The Perfect Substitute For Human Blood May Have Finally Arrived

Admin | Published 2017-01-20 04:04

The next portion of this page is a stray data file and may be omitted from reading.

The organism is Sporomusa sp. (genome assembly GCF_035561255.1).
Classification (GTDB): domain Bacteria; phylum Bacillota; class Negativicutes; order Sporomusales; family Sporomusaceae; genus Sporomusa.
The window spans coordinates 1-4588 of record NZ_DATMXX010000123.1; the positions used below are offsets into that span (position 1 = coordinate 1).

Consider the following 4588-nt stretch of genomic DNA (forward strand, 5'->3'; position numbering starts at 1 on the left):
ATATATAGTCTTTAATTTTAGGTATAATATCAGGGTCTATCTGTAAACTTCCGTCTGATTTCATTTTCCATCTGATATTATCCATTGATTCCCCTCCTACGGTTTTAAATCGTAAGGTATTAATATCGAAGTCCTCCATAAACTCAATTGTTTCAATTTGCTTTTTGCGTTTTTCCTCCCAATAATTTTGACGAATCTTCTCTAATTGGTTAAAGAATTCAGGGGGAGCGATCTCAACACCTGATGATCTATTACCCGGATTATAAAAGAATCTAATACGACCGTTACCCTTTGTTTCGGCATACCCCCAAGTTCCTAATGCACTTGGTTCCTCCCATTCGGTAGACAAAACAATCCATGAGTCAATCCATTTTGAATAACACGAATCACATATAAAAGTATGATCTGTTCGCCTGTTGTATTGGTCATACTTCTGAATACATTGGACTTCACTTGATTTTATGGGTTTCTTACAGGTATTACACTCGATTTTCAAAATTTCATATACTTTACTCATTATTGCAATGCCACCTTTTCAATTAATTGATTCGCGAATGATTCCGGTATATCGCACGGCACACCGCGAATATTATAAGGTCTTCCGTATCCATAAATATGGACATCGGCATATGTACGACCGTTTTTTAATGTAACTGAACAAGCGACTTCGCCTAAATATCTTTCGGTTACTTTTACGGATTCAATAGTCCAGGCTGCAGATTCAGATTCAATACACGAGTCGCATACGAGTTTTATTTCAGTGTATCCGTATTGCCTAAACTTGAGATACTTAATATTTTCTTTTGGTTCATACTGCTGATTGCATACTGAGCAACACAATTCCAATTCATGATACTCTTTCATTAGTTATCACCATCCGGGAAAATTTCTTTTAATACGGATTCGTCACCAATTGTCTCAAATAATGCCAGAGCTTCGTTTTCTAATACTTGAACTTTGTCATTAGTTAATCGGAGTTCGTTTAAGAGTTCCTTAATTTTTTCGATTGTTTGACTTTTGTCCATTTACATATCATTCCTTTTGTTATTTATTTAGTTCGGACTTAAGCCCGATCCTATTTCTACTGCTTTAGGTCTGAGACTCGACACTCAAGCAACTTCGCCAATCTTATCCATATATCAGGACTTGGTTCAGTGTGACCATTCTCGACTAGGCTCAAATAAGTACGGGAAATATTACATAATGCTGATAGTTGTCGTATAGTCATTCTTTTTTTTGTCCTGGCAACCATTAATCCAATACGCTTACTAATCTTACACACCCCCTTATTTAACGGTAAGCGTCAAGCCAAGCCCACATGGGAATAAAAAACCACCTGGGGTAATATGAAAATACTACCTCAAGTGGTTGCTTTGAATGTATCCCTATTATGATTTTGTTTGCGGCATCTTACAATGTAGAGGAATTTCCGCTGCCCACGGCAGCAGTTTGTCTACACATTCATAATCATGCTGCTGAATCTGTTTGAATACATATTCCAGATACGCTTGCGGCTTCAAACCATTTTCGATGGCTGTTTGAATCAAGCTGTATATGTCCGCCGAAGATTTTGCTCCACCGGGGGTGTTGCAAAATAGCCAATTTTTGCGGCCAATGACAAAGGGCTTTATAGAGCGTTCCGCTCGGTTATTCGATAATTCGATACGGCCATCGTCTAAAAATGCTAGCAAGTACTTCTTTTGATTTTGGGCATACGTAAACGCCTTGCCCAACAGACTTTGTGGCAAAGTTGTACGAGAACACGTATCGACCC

For decades, experts have been searching for the perfect substitute for human blood. There had been many failed attempts. However, because of the continuous upswing of modern technology, the quest for artificial blood may soon end. Researchers at the U.K.'s National Health Service have recently announced their goal this year to test whether blood made from stem cells will act the same way in the body as regular donated blood. Despite that, experts said that if the trials would turn successful, real blood transfusion will still be needed in the future. "It would be unfeasible to make blood in the lab for everyone," Ash Toye, a biochemist at the University of Bristol who is working on the NHS study said in an  interview. "But we could make blood for people with very rare blood types or who have reacted with donated blood and so are difficult to match." On the other hand, Allan Doctor, a researcher at Washington University in St. Louis, has created an artificial red blood cell that picks up oxygen in the lungs and transports it throughout the body. He calls this prouduct, ErythroMer, which may come in the form of 'powdered' blood. ErythroMer are cells made from purified human hemoglobin coated with a special synthetic polymer. Doctor said, the synthetic polymer plays the most important role in the success of this product. The synthetic polymer coating would make releasing of oxygen in the body possible. It will as well respond to changes in blood pH. The artificial cells are programmed to pick up oxygen in the lungs where pH is high, and let it go where in places with low oxygen, where pH is low. ErythroMer is freeze dried, which makes it easy to store and transport. It can be kept at room temperature. Just mix it with water, and it's ready for immediate use. The artificial blood is immune silent as well. Meaning, they can be used with any blood type. "Since ErythroMer can be freeze-dried and stored for prolonged periods at ambient temperature, it may also be stockpiled in 'medical disaster depots' in anticipation of mass casualty incidents like the Boston Marathon bombing," Doctor told NBC.
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